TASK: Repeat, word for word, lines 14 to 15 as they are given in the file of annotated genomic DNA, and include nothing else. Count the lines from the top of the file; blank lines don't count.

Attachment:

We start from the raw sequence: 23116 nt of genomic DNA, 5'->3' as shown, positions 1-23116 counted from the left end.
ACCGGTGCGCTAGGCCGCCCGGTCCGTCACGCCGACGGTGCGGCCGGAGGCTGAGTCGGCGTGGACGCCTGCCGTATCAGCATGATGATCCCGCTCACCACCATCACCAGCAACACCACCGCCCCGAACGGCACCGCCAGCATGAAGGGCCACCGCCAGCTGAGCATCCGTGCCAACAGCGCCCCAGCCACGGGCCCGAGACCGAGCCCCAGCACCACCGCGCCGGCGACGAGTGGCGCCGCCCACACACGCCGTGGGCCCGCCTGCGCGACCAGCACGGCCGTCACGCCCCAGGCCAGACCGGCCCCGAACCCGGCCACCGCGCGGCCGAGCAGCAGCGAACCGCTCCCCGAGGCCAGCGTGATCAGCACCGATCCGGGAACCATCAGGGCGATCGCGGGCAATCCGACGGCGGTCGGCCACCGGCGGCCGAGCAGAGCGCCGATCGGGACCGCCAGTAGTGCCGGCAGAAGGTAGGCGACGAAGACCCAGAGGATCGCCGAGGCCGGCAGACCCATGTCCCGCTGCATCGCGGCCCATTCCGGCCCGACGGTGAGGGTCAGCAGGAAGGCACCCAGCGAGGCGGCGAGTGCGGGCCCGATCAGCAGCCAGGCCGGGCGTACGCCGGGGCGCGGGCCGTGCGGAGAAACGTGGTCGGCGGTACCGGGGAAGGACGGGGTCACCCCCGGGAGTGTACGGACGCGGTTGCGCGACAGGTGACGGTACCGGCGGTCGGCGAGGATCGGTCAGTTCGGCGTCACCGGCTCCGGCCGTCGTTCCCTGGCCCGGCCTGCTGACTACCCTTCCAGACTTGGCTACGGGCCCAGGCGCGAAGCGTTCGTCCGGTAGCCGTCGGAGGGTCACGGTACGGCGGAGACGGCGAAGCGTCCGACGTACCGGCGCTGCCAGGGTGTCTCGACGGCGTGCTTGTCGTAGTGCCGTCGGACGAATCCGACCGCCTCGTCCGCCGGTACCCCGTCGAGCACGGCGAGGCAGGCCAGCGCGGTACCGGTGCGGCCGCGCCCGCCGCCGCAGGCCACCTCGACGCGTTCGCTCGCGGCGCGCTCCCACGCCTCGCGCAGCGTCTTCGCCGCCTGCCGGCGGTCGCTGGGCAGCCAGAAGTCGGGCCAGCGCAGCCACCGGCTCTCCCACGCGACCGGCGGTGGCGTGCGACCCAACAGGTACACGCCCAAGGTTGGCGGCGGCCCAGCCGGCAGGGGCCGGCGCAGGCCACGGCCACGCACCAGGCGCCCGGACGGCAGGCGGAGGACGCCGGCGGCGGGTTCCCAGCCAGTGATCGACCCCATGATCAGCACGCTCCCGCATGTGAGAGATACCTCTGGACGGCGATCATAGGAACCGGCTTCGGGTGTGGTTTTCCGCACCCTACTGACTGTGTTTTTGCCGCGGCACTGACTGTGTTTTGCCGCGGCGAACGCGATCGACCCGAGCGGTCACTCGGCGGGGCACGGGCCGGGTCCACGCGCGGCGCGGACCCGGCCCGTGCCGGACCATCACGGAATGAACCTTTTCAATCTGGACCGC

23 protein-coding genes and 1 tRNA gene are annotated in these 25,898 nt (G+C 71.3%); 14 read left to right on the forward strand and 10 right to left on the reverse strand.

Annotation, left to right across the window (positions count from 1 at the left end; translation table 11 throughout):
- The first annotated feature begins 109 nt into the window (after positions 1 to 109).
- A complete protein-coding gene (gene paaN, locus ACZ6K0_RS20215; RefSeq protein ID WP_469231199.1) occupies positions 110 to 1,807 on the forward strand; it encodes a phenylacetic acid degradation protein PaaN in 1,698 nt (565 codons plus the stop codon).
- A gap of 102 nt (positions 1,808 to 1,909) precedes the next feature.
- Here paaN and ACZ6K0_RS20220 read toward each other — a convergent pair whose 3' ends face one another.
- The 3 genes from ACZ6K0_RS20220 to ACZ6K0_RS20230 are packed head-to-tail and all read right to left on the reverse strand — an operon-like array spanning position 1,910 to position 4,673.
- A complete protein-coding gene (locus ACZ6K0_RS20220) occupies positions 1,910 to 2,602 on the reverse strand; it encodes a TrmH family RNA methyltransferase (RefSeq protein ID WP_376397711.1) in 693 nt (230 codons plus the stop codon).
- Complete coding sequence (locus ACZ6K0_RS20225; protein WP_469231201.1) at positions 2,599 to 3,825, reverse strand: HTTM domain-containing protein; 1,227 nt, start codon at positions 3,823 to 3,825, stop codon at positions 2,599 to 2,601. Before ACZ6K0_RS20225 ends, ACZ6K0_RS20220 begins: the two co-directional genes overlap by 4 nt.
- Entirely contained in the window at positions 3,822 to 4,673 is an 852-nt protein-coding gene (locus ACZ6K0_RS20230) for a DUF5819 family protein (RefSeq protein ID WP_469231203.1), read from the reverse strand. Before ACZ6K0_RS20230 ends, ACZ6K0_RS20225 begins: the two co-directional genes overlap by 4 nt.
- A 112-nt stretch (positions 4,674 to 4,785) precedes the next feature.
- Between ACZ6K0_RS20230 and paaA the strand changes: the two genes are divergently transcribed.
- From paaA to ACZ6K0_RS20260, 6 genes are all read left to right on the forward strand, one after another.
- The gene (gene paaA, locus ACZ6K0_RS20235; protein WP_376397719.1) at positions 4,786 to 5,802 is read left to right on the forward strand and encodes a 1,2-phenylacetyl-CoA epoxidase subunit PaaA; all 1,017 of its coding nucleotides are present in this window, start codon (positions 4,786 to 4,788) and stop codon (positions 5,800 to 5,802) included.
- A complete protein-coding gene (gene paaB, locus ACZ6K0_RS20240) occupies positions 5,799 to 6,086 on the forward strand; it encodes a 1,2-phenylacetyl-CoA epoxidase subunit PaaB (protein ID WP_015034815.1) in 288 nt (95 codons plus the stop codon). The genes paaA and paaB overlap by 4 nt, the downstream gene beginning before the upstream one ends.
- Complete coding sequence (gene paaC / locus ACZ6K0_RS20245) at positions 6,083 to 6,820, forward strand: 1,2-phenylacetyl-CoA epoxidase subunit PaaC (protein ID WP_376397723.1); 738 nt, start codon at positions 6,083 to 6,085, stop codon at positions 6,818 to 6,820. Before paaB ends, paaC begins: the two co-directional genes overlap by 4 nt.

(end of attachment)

- Between ACZ6K0_RS20230 and paaA the strand changes: the two genes are divergently transcribed.
- From paaA to ACZ6K0_RS20260, 6 genes are all read left to right on the forward strand, one after another.